Redrawing Shanghai’s Skyline

This is one of those feats that departs slightly photography but otherwise related to design & architecture.

Truth be told, I have always been an architect at heart. I have recognized the word ‘architect’ deeply in my early childhood, it is the one and only answer whenever someone asked about what I want to do when I grow up. For that, I beg your forgiveness for bringing such an off-topic here.

This is about Shanghai, my former hometown for nearly a decade, and The Apple Store, a proven landmark of retail success where the art of architecture, interior design, retail & technology merge into one.

As an architect, we must know that any successful retail establishment depend on location, location, and location. Recent studies proven, however, location might not be everything. Timing and experience are the two key elements that the industry has yet to bet on, until Apple enters the retail market.

Let’s leave timing & experience for another discussion, let’s see what Apple has in mind for their next store, China’s 2nd flagship Apple Store in Shanghai China.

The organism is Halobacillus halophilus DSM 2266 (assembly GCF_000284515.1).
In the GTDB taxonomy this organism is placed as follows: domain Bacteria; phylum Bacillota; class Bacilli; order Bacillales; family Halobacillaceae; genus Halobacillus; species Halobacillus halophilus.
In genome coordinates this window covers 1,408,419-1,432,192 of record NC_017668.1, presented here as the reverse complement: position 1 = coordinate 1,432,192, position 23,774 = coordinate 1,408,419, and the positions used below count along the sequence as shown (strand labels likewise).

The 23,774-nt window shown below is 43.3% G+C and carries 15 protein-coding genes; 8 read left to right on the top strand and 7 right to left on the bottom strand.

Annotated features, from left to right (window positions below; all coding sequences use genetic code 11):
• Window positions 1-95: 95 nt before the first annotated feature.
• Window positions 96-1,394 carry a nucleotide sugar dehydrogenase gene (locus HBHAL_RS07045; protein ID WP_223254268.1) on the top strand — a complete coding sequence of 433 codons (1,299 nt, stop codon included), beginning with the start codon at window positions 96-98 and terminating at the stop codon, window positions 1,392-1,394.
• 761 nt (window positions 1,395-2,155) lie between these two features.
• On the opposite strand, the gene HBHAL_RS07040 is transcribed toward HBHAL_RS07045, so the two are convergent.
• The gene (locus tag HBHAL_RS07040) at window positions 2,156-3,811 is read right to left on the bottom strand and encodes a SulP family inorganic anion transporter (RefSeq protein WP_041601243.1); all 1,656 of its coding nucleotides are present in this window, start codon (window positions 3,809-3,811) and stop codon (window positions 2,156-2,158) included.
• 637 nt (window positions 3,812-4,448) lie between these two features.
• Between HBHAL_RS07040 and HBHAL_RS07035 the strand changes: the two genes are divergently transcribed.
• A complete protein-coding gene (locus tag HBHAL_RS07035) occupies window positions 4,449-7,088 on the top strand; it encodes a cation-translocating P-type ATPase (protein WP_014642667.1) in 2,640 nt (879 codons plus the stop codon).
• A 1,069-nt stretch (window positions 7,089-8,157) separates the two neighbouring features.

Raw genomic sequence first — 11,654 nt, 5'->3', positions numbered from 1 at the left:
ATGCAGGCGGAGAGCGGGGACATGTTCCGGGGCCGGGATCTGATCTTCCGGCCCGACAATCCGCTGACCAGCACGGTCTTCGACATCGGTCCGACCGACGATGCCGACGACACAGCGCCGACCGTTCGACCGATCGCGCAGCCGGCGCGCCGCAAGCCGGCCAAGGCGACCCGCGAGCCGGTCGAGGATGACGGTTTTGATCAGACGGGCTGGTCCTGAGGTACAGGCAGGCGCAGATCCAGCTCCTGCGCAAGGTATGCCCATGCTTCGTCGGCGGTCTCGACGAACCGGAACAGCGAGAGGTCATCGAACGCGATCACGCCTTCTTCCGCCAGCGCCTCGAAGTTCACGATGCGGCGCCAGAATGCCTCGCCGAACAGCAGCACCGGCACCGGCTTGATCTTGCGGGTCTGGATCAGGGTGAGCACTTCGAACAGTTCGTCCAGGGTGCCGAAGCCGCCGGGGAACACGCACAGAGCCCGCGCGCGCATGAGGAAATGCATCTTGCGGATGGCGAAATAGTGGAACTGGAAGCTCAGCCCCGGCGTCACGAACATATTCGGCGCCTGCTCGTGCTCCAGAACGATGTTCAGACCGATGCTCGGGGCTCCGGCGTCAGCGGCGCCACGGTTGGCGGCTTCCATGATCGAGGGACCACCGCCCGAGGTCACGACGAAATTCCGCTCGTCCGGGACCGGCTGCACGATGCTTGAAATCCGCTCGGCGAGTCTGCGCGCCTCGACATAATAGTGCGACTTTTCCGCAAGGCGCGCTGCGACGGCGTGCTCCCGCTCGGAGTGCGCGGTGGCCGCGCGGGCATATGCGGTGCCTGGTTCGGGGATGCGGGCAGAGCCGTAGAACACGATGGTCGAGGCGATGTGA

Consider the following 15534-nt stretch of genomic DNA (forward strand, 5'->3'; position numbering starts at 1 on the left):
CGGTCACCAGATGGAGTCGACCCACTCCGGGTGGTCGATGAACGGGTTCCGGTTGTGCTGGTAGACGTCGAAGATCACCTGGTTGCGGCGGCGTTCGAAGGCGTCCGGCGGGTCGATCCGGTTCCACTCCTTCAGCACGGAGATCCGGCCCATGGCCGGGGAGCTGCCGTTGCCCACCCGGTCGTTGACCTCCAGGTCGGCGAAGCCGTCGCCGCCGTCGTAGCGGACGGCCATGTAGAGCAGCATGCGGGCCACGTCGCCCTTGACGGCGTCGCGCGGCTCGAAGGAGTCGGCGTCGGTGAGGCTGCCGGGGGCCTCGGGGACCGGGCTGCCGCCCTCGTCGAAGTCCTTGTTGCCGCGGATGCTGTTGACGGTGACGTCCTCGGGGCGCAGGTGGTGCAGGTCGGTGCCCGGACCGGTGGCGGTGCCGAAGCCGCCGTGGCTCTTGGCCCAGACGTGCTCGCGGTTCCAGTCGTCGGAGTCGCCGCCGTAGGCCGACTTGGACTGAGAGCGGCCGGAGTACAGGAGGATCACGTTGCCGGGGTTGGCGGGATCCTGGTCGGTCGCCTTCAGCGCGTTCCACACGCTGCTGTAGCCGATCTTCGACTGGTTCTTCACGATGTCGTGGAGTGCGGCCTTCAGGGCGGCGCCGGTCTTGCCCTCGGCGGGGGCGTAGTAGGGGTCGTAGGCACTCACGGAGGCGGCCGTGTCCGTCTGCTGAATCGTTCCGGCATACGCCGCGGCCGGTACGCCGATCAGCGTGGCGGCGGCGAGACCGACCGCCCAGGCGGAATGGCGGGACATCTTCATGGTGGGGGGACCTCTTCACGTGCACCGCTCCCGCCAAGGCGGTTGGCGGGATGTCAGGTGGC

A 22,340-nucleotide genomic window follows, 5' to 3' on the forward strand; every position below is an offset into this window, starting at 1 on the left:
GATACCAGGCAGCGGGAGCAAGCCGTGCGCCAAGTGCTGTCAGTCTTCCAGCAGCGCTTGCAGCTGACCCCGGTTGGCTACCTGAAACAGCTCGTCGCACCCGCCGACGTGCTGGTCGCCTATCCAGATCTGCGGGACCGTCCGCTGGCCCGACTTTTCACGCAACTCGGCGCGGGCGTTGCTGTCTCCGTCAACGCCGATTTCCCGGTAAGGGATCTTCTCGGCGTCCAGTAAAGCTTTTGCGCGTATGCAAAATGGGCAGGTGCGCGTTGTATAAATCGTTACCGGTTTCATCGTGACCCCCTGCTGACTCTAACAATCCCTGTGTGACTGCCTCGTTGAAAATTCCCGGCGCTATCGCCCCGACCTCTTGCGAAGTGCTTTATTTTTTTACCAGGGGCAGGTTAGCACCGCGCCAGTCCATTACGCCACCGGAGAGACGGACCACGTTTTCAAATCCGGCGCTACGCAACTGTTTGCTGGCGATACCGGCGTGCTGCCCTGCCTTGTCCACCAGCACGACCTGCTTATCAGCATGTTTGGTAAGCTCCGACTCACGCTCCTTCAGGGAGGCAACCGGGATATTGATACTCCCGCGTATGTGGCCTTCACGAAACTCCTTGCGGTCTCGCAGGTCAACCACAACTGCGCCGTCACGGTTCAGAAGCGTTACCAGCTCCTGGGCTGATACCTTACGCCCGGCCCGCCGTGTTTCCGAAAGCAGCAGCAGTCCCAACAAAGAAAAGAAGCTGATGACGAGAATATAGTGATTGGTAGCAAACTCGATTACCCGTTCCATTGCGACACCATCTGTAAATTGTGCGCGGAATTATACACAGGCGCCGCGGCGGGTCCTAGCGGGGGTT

Apple always pick a highly trafficked site for its store location, for that reason, Apple opened their Beijing store in 2008, in Sanlitun —  a popular new area adjacent to the country’s biggest computer commercial zone, it opened shortly prior to the Olympic’s opening week.

For Shanghai, however, Apple is betting on a relatively new area within the oh-so-boring, commercial district of Pudong. (Sure, it is home to most — if not all — China’s greatest skyscraper — but it’s nothing like a genuinely innocent old-shanghai city life).

When I first heard about Shanghai as Apple Store’s next opening, I immediately thought of the Huaihai Road and Xujiahui area in Puxi which currently is the most highly trafficked high-tech and commercial district in Shanghai (Best Buy has a few stores there), and it is home to a few dozen of major Apple resellers, Electronics & Home Appliances, including IKEA.

So what does Apple have in mind?

Beyond the relatively lower cost of rental space (compared to the Puxi commercial district), and their proven retail strategy, they want to be part of history, they want to redraw Shanghai’s skyline and put a bitten fruit as part of Shanghai’s identity, China’s pride to its skyrocketing economy.